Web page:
FDA, Data Standard Groups Promote Adoption of EHRs

Posted 07 August 2012 | By Alexander Gaffney, RAC 

The US Food and Drug Administration (FDA), the US Department of Health and Human Services' (DHHS) Office of the National Coordinator for Health Technology (ONC) and the Clinical Data Interchange Standards Consortium (CDISC) have together issued a call for greater use of electronic health records (EHR) in clinical research.

In a 6 August statement, CDISC, a nonprofit devoted to clinical regulatory standards, said the agencies' challenge involved the, "Use at least two different EHR systems at different sites to conduct a multi-site, multi-visit, standards-based regulated clinical research study."

EHR systems are fully digital records of all patient data, usually collected by physicians. Under the 2009 Health Information Technology for Economic and Clinical Health (HITECH) Act, doctors not using EHR technologies will be subject to Medicare reimbursement penalties. While this is unlikely to greatly affect clinical studies, which primarily rely on industry, and not Medicare, funding, CDISC said there were still a number of benefits to consider.

"Despite the potential and demonstrated benefits of this approach, the clinical research industry has not yet embraced these new methods and standards to conduct clinical research studies," remarked CDISC in its statement.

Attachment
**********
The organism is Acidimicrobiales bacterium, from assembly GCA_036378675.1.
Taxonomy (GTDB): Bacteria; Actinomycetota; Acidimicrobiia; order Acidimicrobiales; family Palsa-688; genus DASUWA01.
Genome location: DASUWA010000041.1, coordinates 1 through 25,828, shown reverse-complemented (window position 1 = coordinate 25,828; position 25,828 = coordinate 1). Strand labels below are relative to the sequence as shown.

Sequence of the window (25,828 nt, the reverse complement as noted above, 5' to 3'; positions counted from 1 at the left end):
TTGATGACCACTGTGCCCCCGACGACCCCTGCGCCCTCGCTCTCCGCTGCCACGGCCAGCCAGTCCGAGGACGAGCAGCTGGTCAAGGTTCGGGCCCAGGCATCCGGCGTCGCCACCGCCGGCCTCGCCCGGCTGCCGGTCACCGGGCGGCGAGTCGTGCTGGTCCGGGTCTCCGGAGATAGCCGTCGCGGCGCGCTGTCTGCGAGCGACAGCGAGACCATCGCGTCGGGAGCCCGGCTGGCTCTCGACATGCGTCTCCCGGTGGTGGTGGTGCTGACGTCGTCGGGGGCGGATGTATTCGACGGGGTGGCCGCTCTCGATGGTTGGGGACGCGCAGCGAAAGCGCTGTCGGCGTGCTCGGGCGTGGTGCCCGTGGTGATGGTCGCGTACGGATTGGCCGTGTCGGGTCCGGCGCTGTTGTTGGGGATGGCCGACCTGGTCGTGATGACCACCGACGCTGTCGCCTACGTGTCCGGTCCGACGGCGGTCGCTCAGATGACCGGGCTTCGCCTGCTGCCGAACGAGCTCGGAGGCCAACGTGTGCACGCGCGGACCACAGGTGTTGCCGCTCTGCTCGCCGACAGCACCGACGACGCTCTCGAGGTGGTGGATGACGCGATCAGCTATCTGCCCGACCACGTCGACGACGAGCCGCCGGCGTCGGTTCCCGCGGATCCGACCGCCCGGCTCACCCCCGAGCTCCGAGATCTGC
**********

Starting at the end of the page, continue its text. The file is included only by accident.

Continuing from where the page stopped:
"EHRs can readily implement the standards and profiles to enable the collection of a high quality clinical research dataset that is needed for any regulated clinical research study," explained Wayne Kubrick, CDISC's chief technology officer.

EHR technology can also be useful in improving monitoring of remote clinical locations and ensuring patient confidentiality, as well as security and regulatory conformance, the group said. "It is time to change this scenario such that clinical research is not difficult for clinicians and we can learn more from clinical care," CDISC concluded.

Regulatory Focus newsletters

All the biggest regulatory news and happenings.


Most Viewed Articles